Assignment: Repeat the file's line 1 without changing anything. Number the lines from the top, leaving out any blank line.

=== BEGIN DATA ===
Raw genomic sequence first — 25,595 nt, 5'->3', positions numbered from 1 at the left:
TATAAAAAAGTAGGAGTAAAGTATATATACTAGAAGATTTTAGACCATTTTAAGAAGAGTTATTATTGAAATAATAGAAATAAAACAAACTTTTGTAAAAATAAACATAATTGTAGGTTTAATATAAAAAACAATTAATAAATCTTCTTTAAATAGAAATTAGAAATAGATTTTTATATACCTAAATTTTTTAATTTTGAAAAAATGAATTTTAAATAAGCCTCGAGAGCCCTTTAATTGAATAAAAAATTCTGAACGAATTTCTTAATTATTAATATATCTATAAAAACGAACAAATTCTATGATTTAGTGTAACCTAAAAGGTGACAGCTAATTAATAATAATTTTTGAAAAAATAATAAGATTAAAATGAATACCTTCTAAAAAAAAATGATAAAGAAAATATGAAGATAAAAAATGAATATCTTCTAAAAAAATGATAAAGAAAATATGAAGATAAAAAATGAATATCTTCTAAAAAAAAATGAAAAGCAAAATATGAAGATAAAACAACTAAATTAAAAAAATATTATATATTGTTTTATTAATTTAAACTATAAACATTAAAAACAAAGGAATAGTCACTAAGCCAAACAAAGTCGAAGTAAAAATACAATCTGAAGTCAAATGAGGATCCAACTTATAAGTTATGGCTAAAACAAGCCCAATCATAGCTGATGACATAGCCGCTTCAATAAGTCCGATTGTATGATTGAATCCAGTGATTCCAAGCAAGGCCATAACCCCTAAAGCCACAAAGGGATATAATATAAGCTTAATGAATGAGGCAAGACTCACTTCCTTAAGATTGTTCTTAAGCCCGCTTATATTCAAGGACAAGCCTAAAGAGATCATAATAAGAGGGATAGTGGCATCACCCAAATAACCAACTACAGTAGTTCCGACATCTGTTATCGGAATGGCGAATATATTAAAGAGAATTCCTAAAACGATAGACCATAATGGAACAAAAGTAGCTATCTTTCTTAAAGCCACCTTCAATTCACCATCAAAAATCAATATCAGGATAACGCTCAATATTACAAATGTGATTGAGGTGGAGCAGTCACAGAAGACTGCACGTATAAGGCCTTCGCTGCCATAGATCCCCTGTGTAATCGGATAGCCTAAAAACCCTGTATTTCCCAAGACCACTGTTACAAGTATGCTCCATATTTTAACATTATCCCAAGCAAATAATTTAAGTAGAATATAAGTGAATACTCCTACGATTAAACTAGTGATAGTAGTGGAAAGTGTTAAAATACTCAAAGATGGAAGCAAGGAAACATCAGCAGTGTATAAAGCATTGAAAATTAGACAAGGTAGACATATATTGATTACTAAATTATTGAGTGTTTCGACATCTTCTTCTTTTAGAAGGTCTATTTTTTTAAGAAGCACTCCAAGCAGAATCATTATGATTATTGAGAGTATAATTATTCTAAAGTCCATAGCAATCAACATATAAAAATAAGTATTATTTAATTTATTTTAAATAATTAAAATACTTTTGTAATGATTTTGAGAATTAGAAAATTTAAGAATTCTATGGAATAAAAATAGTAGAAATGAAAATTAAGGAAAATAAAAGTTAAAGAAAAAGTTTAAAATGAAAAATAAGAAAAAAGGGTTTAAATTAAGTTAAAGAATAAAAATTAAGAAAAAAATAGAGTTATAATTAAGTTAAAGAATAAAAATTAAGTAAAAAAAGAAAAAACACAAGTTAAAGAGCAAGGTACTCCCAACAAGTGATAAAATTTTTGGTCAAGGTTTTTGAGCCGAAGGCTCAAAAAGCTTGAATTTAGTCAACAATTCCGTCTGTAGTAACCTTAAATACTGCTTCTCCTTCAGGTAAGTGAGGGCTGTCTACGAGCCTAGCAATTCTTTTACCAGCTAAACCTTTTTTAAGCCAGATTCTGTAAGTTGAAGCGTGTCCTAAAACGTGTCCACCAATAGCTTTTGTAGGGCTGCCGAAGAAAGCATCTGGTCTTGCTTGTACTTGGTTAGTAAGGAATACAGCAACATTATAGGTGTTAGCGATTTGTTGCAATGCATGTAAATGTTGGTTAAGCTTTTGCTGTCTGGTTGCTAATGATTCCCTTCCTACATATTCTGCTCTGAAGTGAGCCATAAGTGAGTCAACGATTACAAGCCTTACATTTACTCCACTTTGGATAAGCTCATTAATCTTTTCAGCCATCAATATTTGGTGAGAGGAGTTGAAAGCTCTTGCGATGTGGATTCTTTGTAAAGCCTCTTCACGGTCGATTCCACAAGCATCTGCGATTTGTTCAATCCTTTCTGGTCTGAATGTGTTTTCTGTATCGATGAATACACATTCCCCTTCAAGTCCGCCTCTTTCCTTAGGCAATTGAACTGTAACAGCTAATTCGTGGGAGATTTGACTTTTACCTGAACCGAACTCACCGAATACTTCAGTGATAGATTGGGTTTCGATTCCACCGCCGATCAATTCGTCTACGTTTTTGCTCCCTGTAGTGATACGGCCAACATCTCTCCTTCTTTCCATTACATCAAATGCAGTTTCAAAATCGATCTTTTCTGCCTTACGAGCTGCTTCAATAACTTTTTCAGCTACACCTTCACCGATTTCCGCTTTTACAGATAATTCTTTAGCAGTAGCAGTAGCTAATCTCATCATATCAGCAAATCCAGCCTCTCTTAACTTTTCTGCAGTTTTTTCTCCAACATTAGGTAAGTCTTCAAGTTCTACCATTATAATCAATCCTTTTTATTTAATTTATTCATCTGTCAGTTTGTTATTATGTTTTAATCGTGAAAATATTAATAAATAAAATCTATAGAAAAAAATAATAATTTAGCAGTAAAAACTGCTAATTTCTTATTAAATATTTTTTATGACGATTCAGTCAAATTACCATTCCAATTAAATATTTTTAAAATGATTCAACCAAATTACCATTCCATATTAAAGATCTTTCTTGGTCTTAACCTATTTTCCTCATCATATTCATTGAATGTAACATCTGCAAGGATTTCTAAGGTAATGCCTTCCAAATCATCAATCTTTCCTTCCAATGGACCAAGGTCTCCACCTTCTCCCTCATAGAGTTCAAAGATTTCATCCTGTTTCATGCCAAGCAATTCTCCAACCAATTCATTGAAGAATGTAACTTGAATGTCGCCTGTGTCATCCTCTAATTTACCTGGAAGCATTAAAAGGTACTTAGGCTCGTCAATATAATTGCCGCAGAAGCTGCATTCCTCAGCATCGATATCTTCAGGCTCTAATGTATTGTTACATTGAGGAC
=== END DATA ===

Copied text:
Raw genomic sequence first — 25,595 nt, 5'->3', positions numbered from 1 at the left: